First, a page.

Dog Attacks: A Changing Culture


If you look through newspapers from, say, forty years ago, you'll find a few cases of "dog bite." They turn up mostly in the police reports. If you look through news reports on the web today, you'll find a lot more cases, and they won't be called "dog bites" but "dog attacks." In fact, the perpetrator may not be called a "dog" in the headline but a "pit bull" or some other specific breed.

I receive several news items like this literally every day. These abundant news reports are the reason, I assume, that people are always asking me why there are so many more animal attacks these days. Every animal is different, but the truth in most cases is that attacks probably haven't become more common. Only the reporting of them has. It used to be that a "dog bite" was considered trivial, whereas now a "dog attack" sounds serious. Then as now, a few deaths were mixed in with the minor injuries. But the spin has changed.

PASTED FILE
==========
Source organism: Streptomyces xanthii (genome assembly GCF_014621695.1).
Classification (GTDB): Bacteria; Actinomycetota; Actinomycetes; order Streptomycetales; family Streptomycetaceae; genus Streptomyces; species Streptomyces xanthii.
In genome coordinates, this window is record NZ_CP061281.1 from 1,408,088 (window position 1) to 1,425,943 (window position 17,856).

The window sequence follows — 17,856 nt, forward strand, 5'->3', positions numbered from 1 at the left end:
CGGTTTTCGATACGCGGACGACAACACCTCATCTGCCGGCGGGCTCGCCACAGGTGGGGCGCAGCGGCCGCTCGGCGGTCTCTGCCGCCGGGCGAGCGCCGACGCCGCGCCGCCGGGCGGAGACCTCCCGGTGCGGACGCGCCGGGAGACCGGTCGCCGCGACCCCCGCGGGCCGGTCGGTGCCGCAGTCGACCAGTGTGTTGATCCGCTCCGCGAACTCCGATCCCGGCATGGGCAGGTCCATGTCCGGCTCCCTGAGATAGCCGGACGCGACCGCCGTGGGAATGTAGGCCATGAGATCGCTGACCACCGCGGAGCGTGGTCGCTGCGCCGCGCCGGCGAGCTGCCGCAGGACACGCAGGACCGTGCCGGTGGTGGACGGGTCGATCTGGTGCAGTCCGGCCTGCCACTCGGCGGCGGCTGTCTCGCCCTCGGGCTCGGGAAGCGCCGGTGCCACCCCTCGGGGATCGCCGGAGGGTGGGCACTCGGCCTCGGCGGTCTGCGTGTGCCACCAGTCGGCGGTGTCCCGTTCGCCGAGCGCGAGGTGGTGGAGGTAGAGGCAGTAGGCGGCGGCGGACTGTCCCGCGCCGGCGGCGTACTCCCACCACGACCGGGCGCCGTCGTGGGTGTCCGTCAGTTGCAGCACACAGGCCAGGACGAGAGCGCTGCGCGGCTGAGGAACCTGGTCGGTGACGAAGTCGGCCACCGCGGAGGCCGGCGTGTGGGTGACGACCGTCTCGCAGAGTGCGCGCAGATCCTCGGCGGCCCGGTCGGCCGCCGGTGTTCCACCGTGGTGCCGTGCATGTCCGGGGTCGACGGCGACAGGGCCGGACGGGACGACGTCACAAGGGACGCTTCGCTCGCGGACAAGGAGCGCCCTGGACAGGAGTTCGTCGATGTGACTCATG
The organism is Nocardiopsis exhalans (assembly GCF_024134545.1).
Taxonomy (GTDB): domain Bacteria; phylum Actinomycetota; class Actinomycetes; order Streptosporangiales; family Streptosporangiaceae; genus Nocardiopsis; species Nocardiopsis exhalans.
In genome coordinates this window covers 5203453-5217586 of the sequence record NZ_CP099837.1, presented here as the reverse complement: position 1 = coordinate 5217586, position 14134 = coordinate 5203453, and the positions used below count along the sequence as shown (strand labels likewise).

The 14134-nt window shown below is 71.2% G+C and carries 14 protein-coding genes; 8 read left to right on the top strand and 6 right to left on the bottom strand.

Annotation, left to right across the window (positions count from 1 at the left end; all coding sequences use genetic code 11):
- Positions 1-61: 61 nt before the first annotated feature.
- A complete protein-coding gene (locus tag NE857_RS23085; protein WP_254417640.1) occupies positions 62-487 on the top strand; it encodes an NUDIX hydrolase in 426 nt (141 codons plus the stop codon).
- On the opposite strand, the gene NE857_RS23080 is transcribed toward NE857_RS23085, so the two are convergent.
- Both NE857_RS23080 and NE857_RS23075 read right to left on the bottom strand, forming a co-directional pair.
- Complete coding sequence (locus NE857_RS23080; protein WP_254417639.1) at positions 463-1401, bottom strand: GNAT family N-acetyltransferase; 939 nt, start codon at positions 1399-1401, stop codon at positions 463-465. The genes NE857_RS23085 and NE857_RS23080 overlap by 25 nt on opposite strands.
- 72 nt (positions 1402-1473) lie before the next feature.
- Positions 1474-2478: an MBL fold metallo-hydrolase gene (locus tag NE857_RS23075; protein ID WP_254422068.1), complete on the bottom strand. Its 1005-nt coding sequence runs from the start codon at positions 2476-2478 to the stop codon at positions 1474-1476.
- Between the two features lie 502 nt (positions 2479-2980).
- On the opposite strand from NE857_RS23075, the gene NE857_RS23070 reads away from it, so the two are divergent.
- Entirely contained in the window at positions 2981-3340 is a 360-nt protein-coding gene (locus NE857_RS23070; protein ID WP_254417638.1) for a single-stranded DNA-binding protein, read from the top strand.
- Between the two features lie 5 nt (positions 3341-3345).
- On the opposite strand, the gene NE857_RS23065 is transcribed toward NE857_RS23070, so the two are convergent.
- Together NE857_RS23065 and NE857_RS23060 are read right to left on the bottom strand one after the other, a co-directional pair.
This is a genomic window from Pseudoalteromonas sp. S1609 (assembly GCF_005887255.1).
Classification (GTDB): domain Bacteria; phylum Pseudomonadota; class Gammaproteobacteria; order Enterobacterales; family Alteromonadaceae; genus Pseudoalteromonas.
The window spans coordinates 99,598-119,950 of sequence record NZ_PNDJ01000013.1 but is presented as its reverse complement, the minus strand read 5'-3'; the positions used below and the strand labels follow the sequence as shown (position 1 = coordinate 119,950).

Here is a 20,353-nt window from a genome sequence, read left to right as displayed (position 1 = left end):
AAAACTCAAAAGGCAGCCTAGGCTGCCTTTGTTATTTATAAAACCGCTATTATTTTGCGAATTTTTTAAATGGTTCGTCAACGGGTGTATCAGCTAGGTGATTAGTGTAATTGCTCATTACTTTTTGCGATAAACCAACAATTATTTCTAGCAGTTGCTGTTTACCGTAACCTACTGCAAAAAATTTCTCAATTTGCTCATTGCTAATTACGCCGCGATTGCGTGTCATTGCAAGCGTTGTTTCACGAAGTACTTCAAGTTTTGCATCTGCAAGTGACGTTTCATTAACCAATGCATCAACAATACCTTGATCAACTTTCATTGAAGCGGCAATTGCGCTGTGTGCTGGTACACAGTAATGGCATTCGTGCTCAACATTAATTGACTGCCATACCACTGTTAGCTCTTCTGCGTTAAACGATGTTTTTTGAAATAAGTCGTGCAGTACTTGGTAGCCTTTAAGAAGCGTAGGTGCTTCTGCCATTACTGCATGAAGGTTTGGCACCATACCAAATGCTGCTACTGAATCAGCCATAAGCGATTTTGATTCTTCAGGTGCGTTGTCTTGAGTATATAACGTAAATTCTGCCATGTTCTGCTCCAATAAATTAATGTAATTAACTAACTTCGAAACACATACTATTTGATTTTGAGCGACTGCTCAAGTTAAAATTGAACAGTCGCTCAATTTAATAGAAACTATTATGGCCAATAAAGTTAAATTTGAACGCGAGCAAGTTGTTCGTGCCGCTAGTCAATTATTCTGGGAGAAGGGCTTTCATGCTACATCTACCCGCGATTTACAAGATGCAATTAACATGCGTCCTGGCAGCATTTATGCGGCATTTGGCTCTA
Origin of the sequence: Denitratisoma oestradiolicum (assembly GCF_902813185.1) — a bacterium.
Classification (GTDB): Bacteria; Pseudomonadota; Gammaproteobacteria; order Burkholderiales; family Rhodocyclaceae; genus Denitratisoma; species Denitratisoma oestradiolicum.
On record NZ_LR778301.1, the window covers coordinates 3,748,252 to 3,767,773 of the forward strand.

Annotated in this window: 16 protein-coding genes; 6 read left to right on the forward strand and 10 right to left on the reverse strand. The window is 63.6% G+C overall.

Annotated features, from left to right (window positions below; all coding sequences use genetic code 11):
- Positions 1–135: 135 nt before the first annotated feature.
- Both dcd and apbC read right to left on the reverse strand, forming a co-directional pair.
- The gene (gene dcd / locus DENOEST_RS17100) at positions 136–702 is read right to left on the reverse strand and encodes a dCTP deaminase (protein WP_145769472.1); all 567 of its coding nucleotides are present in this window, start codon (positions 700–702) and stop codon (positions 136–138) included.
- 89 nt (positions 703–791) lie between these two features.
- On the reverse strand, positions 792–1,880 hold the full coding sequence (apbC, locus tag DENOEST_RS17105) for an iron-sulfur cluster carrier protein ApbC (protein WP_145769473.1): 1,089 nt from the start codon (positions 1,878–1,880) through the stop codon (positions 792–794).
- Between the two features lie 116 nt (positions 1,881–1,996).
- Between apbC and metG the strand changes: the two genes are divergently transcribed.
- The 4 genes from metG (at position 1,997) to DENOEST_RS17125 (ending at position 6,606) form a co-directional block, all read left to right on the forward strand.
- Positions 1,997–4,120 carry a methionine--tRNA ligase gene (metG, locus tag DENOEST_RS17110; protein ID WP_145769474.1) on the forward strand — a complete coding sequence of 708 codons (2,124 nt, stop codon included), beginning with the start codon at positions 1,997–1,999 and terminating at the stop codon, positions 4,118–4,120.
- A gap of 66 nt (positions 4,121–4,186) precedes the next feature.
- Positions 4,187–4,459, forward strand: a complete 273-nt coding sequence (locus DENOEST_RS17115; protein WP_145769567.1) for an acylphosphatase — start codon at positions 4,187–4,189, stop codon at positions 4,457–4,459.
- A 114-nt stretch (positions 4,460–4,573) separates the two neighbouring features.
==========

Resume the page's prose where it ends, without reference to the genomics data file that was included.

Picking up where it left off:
There are a lot of reasons for that. One of them is suggested by the frequent bulletins I get advertising the services of attorneys. By re-branding dog bites as a serious problem, some lawyers have created a new revenue stream. We Americans used to deal with a problem dog by shooting or poisoning it. Nowadays we sue its owner.

(Cartoon courtesy of James Twiggs.)

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